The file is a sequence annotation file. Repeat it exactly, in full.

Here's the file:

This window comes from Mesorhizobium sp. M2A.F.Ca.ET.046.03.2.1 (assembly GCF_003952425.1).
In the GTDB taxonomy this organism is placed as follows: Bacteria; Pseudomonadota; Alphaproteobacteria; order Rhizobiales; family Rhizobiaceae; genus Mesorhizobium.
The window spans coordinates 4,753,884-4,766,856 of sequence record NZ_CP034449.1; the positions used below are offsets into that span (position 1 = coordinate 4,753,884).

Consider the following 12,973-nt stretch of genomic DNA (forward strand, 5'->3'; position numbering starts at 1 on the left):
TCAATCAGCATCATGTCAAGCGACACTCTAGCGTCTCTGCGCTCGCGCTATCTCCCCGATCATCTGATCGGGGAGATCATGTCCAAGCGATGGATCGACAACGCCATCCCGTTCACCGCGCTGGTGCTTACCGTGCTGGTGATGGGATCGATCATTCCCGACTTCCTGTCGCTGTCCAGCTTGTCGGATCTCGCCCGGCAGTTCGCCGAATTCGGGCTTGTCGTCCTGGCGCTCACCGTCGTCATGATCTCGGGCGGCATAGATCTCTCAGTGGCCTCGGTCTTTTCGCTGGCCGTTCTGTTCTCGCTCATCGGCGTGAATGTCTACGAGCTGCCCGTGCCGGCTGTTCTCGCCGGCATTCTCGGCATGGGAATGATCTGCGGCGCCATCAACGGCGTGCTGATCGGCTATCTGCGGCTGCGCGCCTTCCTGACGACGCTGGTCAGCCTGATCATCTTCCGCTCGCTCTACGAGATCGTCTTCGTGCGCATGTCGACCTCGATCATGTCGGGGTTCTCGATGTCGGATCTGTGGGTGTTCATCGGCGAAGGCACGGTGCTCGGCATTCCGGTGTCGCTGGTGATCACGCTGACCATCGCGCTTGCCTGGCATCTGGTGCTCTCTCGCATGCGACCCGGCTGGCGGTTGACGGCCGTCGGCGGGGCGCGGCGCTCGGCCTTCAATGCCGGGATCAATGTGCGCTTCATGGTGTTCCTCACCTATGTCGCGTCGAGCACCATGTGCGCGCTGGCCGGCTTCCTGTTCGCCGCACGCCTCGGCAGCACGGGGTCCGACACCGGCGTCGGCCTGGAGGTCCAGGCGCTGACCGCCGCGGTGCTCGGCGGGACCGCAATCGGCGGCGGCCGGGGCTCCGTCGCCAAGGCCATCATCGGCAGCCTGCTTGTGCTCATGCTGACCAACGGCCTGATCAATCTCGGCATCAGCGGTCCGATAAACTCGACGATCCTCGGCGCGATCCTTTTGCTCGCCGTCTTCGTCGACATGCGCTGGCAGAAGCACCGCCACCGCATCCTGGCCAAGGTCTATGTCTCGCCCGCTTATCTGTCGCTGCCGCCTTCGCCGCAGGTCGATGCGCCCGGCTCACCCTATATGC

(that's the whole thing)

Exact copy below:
This window comes from Mesorhizobium sp. M2A.F.Ca.ET.046.03.2.1 (assembly GCF_003952425.1).
In the GTDB taxonomy this organism is placed as follows: Bacteria; Pseudomonadota; Alphaproteobacteria; order Rhizobiales; family Rhizobiaceae; genus Mesorhizobium.
The window spans coordinates 4,753,884-4,766,856 of sequence record NZ_CP034449.1; the positions used below are offsets into that span (position 1 = coordinate 4,753,884).

Consider the following 12,973-nt stretch of genomic DNA (forward strand, 5'->3'; position numbering starts at 1 on the left):
TCAATCAGCATCATGTCAAGCGACACTCTAGCGTCTCTGCGCTCGCGCTATCTCCCCGATCATCTGATCGGGGAGATCATGTCCAAGCGATGGATCGACAACGCCATCCCGTTCACCGCGCTGGTGCTTACCGTGCTGGTGATGGGATCGATCATTCCCGACTTCCTGTCGCTGTCCAGCTTGTCGGATCTCGCCCGGCAGTTCGCCGAATTCGGGCTTGTCGTCCTGGCGCTCACCGTCGTCATGATCTCGGGCGGCATAGATCTCTCAGTGGCCTCGGTCTTTTCGCTGGCCGTTCTGTTCTCGCTCATCGGCGTGAATGTCTACGAGCTGCCCGTGCCGGCTGTTCTCGCCGGCATTCTCGGCATGGGAATGATCTGCGGCGCCATCAACGGCGTGCTGATCGGCTATCTGCGGCTGCGCGCCTTCCTGACGACGCTGGTCAGCCTGATCATCTTCCGCTCGCTCTACGAGATCGTCTTCGTGCGCATGTCGACCTCGATCATGTCGGGGTTCTCGATGTCGGATCTGTGGGTGTTCATCGGCGAAGGCACGGTGCTCGGCATTCCGGTGTCGCTGGTGATCACGCTGACCATCGCGCTTGCCTGGCATCTGGTGCTCTCTCGCATGCGACCCGGCTGGCGGTTGACGGCCGTCGGCGGGGCGCGGCGCTCGGCCTTCAATGCCGGGATCAATGTGCGCTTCATGGTGTTCCTCACCTATGTCGCGTCGAGCACCATGTGCGCGCTGGCCGGCTTCCTGTTCGCCGCACGCCTCGGCAGCACGGGGTCCGACACCGGCGTCGGCCTGGAGGTCCAGGCGCTGACCGCCGCGGTGCTCGGCGGGACCGCAATCGGCGGCGGCCGGGGCTCCGTCGCCAAGGCCATCATCGGCAGCCTGCTTGTGCTCATGCTGACCAACGGCCTGATCAATCTCGGCATCAGCGGTCCGATAAACTCGACGATCCTCGGCGCGATCCTTTTGCTCGCCGTCTTCGTCGACATGCGCTGGCAGAAGCACCGCCACCGCATCCTGGCCAAGGTCTATGTCTCGCCCGCTTATCTGTCGCTGCCGCCTTCGCCGCAGGTCGATGCGCCCGGCTCACCCTATATGC